Honestly, this one is kind of a toss-up. The 2017 Pixel phones are still great—arguably Google’s best phones to date—and they won’t be going anywhere for a while.
So, really, if you sprung for a Pixel last year and don’t feel like it’s getting long in the tooth (which it shouldn’t be), then you’re probably fine. Unless you just need to squeeze your phone to do stuff, I wouldn’t bother with upgrading until at least next year.
If You Have a Nexus 6P or 5X
While last year’s Pixel phones will probably be going strong for at least another year, the last living handsets to bear the Nexus name probably are getting a little long in the tooth at this point—in fact, Google even omitted a handful of Oreo features that are available on the Pixel when it released the update for last-gen Nexus phones.
And that’s not even to mention the widespread bootloop problems that have plagued both devices. Ouch.
So, if you’re a holdout from the Nexus crowd, this is probably the time to make the jump from Nexus to Pixel. You won’t regret it.
If You Have a Nexus 6 or Older
Dude, just do it already. Seriously.
If You Have a Galaxy S7 or Other Non-Google, Previous-Gen Android Phone
Ah, now that’s a different sort of question, isn’t it? From my experience, users who are already on the Galaxy train, tend to stay on the Galaxy train—in other words, the logical upgrade path is from the S7 to the S8, or possibly even the Note 8.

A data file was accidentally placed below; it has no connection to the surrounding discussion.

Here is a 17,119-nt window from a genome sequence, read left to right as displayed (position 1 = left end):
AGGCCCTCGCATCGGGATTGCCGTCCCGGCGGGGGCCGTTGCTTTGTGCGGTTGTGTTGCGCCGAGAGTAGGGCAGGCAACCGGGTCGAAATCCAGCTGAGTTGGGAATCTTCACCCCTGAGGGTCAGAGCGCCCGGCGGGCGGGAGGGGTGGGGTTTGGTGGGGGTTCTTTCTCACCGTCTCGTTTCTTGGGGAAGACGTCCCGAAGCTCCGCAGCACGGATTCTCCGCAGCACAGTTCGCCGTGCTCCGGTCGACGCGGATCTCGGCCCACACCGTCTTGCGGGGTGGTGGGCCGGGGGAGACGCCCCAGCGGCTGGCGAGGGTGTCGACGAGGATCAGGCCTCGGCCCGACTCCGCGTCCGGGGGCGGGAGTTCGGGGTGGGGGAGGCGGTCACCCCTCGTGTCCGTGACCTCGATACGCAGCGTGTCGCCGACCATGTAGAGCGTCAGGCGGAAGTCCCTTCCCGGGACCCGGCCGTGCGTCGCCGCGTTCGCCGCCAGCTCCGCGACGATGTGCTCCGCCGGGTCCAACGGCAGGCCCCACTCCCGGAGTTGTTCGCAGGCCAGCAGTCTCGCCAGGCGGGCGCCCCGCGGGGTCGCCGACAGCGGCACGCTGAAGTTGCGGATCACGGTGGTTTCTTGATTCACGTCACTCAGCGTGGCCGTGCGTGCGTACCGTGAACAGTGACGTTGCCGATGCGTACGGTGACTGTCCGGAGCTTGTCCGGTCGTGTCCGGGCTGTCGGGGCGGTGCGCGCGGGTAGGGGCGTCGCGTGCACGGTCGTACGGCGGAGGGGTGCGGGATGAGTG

If, however, you’re looking for something different—cleaner, more refined—then the Pixel 2 will be a great choice. You’ll be losing out on Samsung’s wireless charging, unfortunately, but that’s about it. Otherwise, the Pixel 2 should be better in pretty much every way.
Plus, you won’t have to wait for months to get software updates. That’s a pretty big perk.
If You Have a Current Generation Android Phone (Samsung Galaxy S8, LG V30, etc.)
Lastly, and this probably goes without saying, but if you’re already on a current-gen smartphone from another manufacturer, there’s little reason to dump that much money on a Pixel unless you’re really sick of the hardware (or there’s something about the phone you just kind of hate).
The only thing you’re really getting from upgrading to the Pixel is the promise of more timely updates. So it’s really your call what you do here—hopefully you can make some of that money back by selling your old phone, even though most Android phones don’t hold their value super well.
If You Have an iPhone
Without actually going hands on with the new Pixels, I’ll say this preemptively: The Pixel 2 phones are the best Android phones we’ve ever seen. If you’re on the fence about moving from iOS to Android, there’s no reason why one of these shouldn’t be the phone you pick up to make the change. These are literally Google’s iPhones, so you can’t go wrong. If you make the change, I think you’ll love them.
- › Windows on ARM Doesn’t Make Any Sense (Yet)
- › If You Want Android, Just Buy Google’s Pixel Phone
- › The Pixel 2 Isn’t Really Exclusive to Verizon: You Can Use It on AT&T, T-Mobile, and Sprint
- › Intel’s New Tiny PC Has a 13th Gen Core i7 CPU
- › SIMO Solis Lite Hotspot Review: Pocket-Sized Wi-Fi Wingman
- › How to Create ChatGPT Personas for Every Occasion
- › Reader Mode in Chrome Is Finally Official, but With a Catch
- › How to Run a ChatGPT-like AI on Your Own PC